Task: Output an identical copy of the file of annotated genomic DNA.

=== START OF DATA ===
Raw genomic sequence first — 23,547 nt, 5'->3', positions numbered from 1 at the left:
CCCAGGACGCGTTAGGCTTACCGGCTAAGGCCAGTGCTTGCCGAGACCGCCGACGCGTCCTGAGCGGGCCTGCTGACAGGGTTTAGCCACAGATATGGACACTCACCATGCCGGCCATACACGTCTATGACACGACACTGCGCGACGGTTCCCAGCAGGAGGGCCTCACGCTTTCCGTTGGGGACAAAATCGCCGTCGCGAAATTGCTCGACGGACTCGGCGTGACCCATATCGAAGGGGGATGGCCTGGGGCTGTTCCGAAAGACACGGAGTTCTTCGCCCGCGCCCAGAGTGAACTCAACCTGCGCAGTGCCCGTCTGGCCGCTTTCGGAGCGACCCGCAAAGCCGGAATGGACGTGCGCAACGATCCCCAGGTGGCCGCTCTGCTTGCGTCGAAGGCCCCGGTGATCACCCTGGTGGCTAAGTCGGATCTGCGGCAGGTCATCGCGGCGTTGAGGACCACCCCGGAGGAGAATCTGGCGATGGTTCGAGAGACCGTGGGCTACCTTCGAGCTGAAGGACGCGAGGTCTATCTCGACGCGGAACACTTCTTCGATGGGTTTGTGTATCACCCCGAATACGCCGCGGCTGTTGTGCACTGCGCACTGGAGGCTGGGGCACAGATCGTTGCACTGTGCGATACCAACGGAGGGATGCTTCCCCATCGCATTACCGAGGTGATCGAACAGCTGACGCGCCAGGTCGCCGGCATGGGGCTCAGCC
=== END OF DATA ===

Raw genomic sequence first — 23,547 nt, 5'->3', positions numbered from 1 at the left:
CCCAGGACGCGTTAGGCTTACCGGCTAAGGCCAGTGCTTGCCGAGACCGCCGACGCGTCCTGAGCGGGCCTGCTGACAGGGTTTAGCCACAGATATGGACACTCACCATGCCGGCCATACACGTCTATGACACGACACTGCGCGACGGTTCCCAGCAGGAGGGCCTCACGCTTTCCGTTGGGGACAAAATCGCCGTCGCGAAATTGCTCGACGGACTCGGCGTGACCCATATCGAAGGGGGATGGCCTGGGGCTGTTCCGAAAGACACGGAGTTCTTCGCCCGCGCCCAGAGTGAACTCAACCTGCGCAGTGCCCGTCTGGCCGCTTTCGGAGCGACCCGCAAAGCCGGAATGGACGTGCGCAACGATCCCCAGGTGGCCGCTCTGCTTGCGTCGAAGGCCCCGGTGATCACCCTGGTGGCTAAGTCGGATCTGCGGCAGGTCATCGCGGCGTTGAGGACCACCCCGGAGGAGAATCTGGCGATGGTTCGAGAGACCGTGGGCTACCTTCGAGCTGAAGGACGCGAGGTCTATCTCGACGCGGAACACTTCTTCGATGGGTTTGTGTATCACCCCGAATACGCCGCGGCTGTTGTGCACTGCGCACTGGAGGCTGGGGCACAGATCGTTGCACTGTGCGATACCAACGGAGGGATGCTTCCCCATCGCATTACCGAGGTGATCGAACAGCTGACGCGCCAGGTCGCCGGCATGGGGCTCAGCC